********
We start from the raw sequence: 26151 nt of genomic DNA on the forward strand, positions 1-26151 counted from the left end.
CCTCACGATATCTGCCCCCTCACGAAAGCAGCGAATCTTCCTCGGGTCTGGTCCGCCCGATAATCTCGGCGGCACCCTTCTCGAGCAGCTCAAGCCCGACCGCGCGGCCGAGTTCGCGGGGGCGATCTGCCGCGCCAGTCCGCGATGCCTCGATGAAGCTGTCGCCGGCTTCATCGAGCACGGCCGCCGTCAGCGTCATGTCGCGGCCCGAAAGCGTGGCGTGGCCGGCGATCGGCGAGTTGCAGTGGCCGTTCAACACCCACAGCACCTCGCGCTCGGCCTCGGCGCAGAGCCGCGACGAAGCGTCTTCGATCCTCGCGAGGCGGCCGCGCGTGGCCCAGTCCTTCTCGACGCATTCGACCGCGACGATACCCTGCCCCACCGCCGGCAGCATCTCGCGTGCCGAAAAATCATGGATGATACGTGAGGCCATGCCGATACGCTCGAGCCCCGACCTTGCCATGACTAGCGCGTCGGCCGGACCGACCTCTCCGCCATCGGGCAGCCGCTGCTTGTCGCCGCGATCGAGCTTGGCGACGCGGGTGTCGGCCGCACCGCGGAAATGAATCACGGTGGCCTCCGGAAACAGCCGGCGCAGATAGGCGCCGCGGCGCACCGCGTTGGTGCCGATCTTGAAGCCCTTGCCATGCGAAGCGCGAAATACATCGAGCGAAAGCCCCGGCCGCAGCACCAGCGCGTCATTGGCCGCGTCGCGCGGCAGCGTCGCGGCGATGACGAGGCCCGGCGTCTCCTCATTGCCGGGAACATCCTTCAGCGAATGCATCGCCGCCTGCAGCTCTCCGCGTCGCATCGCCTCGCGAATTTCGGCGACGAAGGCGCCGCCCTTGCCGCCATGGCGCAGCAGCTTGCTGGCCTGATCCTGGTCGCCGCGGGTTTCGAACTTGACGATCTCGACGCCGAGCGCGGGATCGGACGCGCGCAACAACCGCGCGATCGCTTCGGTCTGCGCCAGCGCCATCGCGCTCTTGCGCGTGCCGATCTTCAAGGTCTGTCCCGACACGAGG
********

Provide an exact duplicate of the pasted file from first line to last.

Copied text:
We start from the raw sequence: 26151 nt of genomic DNA on the forward strand, positions 1-26151 counted from the left end.
CCTCACGATATCTGCCCCCTCACGAAAGCAGCGAATCTTCCTCGGGTCTGGTCCGCCCGATAATCTCGGCGGCACCCTTCTCGAGCAGCTCAAGCCCGACCGCGCGGCCGAGTTCGCGGGGGCGATCTGCCGCGCCAGTCCGCGATGCCTCGATGAAGCTGTCGCCGGCTTCATCGAGCACGGCCGCCGTCAGCGTCATGTCGCGGCCCGAAAGCGTGGCGTGGCCGGCGATCGGCGAGTTGCAGTGGCCGTTCAACACCCACAGCACCTCGCGCTCGGCCTCGGCGCAGAGCCGCGACGAAGCGTCTTCGATCCTCGCGAGGCGGCCGCGCGTGGCCCAGTCCTTCTCGACGCATTCGACCGCGACGATACCCTGCCCCACCGCCGGCAGCATCTCGCGTGCCGAAAAATCATGGATGATACGTGAGGCCATGCCGATACGCTCGAGCCCCGACCTTGCCATGACTAGCGCGTCGGCCGGACCGACCTCTCCGCCATCGGGCAGCCGCTGCTTGTCGCCGCGATCGAGCTTGGCGACGCGGGTGTCGGCCGCACCGCGGAAATGAATCACGGTGGCCTCCGGAAACAGCCGGCGCAGATAGGCGCCGCGGCGCACCGCGTTGGTGCCGATCTTGAAGCCCTTGCCATGCGAAGCGCGAAATACATCGAGCGAAAGCCCCGGCCGCAGCACCAGCGCGTCATTGGCCGCGTCGCGCGGCAGCGTCGCGGCGATGACGAGGCCCGGCGTCTCCTCATTGCCGGGAACATCCTTCAGCGAATGCATCGCCGCCTGCAGCTCTCCGCGTCGCATCGCCTCGCGAATTTCGGCGACGAAGGCGCCGCCCTTGCCGCCATGGCGCAGCAGCTTGCTGGCCTGATCCTGGTCGCCGCGGGTTTCGAACTTGACGATCTCGACGCCGAGCGCGGGATCGGACGCGCGCAACAACCGCGCGATCGCTTCGGTCTGCGCCAGCGCCATCGCGCTCTTGCGCGTGCCGATCTTCAAGGTCTGTCCCGACACGAGG